Journal of Discourses

Public sermons by Mormon leaders from 1851-1886

Causes of Gratitude—The Church Illustrated By a Vine—Priesthood Represented By the Branches—Independence—Case of Lyman Wight—Priesthood on the Earth and in the Spirit World

Discourse by Apostle F. D. Richards, delivered at the General Conference, Saturday Morning, April 7, 1883.
Reported by John Irvine.
Causes of Gratitude

It is a very pleasing privilege that we have of meeting together in Conference assembled in this manner. I have been very much gratified, interested and instructed, as I am sure all the faithful have been, who have been present and shared or partaken of the spirit of this Conference. I hope and pray that while we shall remain together we may feel the spirit of inspiration resting upon us to guide our minds in our reflections and our speech into those channels of communication that shall be most profitable to the people.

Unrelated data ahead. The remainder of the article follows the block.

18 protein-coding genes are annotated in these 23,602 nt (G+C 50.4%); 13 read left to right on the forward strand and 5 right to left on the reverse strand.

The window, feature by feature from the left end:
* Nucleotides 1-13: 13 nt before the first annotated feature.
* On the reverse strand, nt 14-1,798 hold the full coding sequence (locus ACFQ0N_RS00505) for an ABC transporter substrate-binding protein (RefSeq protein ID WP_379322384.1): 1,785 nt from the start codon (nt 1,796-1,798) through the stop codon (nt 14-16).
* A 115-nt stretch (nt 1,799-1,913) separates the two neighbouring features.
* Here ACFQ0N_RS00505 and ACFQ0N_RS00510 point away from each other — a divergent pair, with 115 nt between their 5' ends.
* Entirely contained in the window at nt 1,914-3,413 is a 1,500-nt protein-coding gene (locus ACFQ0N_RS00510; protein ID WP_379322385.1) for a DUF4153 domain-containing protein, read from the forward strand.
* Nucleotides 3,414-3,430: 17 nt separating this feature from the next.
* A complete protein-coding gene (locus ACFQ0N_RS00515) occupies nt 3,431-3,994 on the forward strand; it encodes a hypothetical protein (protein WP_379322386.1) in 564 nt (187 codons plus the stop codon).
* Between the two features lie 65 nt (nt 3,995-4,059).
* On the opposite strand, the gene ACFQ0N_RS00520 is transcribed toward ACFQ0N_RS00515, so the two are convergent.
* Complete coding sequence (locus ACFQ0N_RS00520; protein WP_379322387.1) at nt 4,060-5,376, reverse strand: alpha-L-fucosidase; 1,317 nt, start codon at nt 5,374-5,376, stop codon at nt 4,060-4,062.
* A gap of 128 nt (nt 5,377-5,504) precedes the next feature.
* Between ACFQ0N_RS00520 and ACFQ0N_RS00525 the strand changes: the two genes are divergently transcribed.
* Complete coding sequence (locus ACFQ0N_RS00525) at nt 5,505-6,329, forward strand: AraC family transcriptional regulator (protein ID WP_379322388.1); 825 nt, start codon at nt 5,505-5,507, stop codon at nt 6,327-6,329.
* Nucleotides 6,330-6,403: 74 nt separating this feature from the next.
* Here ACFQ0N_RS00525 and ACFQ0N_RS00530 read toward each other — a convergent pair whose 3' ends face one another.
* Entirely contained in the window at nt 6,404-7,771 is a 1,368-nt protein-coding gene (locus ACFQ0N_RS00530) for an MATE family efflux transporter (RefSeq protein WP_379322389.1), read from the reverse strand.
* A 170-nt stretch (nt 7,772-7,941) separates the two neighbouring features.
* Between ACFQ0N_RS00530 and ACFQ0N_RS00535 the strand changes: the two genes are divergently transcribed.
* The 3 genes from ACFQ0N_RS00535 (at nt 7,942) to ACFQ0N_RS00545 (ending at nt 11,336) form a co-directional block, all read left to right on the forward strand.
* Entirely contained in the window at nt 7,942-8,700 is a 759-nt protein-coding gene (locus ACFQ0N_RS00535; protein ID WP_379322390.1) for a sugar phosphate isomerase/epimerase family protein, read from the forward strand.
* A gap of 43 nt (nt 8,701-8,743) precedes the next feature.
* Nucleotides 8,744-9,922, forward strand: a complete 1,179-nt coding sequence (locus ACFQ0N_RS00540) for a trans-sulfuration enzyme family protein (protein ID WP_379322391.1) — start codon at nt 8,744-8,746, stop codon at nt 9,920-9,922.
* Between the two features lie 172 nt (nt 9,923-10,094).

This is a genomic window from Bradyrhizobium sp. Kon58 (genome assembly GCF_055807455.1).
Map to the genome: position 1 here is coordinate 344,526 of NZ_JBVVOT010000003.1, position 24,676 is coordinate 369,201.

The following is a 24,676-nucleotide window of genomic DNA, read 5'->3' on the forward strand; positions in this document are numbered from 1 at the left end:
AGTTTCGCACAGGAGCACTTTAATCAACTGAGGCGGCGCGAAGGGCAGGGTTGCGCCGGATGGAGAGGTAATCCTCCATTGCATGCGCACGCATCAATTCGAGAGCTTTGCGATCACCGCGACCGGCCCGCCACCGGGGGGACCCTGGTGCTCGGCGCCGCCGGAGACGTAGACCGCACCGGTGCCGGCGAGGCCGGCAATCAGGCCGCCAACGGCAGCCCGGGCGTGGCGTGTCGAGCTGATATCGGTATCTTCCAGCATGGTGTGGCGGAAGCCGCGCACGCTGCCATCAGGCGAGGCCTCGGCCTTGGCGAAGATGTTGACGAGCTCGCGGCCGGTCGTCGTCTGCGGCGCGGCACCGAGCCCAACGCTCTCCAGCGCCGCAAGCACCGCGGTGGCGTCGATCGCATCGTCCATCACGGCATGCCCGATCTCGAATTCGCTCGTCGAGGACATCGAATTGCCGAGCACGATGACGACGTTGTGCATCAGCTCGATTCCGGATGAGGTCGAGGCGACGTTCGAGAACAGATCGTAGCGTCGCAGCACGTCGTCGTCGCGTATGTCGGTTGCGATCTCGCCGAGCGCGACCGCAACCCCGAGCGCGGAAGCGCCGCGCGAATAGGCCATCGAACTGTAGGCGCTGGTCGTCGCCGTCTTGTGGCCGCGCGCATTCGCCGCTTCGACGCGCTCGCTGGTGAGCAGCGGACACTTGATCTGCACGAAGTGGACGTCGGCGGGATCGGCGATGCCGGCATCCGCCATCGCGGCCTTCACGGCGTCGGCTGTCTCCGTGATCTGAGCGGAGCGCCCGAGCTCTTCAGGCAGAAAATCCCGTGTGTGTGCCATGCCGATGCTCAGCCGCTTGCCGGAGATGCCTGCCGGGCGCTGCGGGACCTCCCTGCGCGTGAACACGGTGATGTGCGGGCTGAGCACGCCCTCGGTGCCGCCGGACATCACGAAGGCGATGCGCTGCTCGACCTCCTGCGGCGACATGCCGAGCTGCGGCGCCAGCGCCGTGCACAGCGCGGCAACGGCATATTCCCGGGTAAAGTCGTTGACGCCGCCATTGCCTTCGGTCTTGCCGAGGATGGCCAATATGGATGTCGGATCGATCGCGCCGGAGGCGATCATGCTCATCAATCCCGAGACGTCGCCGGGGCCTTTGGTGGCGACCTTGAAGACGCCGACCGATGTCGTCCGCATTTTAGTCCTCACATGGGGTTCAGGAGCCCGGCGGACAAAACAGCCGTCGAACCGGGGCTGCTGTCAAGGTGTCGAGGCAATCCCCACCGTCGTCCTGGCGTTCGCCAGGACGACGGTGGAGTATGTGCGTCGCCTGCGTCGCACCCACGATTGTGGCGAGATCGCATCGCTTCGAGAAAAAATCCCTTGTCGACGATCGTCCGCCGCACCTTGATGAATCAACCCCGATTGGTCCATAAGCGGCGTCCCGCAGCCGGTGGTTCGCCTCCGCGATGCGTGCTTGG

We have this day extraordinary reason for gratitude and praise to God our Heavenly Father for the peculiar manifestation of His kindness and mercy to us during the past year; not only in granting that the earth should be fruitful in yielding abundantly for the returning wants of His people both for man and beast, but for the protection and deliverance of His people from the machinations and devices and the subtle plans of men high in authority, who have set themselves to ensnare us, and if it were possible, to hinder the work of God—men who have thought to destroy

or cripple the great cause which God has established in the earth for the redemption and exaltation of the human family, from degradation and sin to the realms of intelligence and glory in His kingdom. Surely all Saints who have been making “first the kingdom of God and His righteousness” their aim and study, cannot fail to have both seen and felt this. It is but another assurance from on high of his good pleasure in not only having given unto us the kingdom, but in preserving the rights, the powers and blessings thereof from encroachment or invasion and from injury by the hands of the wicked and ungodly.